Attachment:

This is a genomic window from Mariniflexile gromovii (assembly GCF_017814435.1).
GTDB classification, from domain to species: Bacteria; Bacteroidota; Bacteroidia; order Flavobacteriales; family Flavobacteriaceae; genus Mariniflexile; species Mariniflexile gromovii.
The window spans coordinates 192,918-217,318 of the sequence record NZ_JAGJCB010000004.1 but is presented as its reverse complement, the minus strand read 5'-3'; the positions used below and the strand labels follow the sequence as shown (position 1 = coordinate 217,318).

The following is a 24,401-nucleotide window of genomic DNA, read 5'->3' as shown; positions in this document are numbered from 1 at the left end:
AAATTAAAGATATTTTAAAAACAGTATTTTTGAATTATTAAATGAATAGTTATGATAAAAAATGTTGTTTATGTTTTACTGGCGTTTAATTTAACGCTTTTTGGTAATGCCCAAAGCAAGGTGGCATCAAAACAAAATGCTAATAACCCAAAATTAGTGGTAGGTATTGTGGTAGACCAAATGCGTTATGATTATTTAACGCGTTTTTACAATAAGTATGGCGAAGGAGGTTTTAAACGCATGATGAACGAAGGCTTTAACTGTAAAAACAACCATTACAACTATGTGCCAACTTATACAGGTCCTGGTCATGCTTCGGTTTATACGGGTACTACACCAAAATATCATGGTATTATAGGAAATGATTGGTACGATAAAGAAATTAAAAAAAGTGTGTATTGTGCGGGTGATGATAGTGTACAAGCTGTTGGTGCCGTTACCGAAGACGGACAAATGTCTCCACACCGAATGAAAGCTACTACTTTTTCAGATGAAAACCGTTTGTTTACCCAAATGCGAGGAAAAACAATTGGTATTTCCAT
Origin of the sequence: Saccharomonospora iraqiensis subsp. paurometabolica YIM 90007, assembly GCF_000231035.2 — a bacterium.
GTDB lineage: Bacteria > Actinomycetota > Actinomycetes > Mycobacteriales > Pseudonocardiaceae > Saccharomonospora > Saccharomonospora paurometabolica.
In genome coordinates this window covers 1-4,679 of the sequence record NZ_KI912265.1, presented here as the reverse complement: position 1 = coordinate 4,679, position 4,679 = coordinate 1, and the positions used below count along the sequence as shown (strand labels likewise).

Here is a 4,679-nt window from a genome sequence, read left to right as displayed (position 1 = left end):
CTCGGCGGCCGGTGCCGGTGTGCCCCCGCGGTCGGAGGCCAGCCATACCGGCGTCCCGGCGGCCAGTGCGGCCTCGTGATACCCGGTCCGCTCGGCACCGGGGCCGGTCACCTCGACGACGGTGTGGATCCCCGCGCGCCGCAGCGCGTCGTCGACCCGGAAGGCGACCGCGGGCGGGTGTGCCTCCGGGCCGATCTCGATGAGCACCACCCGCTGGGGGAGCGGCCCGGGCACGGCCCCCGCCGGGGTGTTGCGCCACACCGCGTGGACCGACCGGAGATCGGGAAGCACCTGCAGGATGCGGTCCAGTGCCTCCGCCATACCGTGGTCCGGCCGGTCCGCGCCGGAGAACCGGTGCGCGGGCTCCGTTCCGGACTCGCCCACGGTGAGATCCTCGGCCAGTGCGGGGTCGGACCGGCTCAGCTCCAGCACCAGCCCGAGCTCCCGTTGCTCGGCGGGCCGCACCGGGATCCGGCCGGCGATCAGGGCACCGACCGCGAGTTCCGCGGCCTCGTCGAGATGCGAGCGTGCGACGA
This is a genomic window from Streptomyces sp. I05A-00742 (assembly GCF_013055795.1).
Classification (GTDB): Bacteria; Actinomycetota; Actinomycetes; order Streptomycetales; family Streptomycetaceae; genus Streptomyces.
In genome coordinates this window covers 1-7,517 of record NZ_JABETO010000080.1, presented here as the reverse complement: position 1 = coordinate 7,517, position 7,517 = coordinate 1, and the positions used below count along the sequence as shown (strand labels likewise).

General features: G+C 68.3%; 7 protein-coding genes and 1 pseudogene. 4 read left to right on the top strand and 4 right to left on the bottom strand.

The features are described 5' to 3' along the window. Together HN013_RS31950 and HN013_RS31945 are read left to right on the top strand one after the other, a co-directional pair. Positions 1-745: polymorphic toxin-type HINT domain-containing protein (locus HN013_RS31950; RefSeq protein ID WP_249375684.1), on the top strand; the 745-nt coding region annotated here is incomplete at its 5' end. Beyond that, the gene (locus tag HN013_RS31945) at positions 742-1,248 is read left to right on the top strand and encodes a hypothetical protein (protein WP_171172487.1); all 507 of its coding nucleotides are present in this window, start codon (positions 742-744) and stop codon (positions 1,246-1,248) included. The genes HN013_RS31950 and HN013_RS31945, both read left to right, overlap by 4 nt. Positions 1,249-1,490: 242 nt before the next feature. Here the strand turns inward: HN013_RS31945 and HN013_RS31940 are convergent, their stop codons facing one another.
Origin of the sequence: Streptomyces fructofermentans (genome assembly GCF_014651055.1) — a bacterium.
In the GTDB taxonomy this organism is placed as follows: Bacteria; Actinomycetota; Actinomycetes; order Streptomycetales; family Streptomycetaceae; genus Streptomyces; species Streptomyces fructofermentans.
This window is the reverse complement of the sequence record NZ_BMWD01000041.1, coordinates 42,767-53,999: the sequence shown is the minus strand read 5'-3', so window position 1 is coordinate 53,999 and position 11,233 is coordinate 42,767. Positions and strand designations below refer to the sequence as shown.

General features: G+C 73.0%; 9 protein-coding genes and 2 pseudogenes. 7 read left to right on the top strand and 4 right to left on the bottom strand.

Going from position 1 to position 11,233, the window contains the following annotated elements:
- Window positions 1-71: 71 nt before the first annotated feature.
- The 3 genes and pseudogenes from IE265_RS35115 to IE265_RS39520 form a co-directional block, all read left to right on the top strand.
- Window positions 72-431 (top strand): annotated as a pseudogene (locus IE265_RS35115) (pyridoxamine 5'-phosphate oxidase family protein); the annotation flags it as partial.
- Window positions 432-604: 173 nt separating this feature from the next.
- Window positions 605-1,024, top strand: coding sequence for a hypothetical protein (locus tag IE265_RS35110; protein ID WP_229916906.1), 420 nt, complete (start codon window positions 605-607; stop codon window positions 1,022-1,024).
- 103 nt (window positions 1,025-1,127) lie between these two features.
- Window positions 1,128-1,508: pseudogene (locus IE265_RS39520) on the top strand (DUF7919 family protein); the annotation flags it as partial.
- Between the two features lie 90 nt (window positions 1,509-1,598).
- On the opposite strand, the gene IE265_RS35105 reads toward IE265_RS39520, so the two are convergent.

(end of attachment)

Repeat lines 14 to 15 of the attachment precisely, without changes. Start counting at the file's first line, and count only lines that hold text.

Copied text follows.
General features: G+C 68.3%; 7 protein-coding genes and 1 pseudogene. 4 read left to right on the top strand and 4 right to left on the bottom strand.

The features are described 5' to 3' along the window. Together HN013_RS31950 and HN013_RS31945 are read left to right on the top strand one after the other, a co-directional pair. Positions 1-745: polymorphic toxin-type HINT domain-containing protein (locus HN013_RS31950; RefSeq protein ID WP_249375684.1), on the top strand; the 745-nt coding region annotated here is incomplete at its 5' end. Beyond that, the gene (locus tag HN013_RS31945) at positions 742-1,248 is read left to right on the top strand and encodes a hypothetical protein (protein WP_171172487.1); all 507 of its coding nucleotides are present in this window, start codon (positions 742-744) and stop codon (positions 1,246-1,248) included. The genes HN013_RS31950 and HN013_RS31945, both read left to right, overlap by 4 nt. Positions 1,249-1,490: 242 nt before the next feature. Here the strand turns inward: HN013_RS31945 and HN013_RS31940 are convergent, their stop codons facing one another.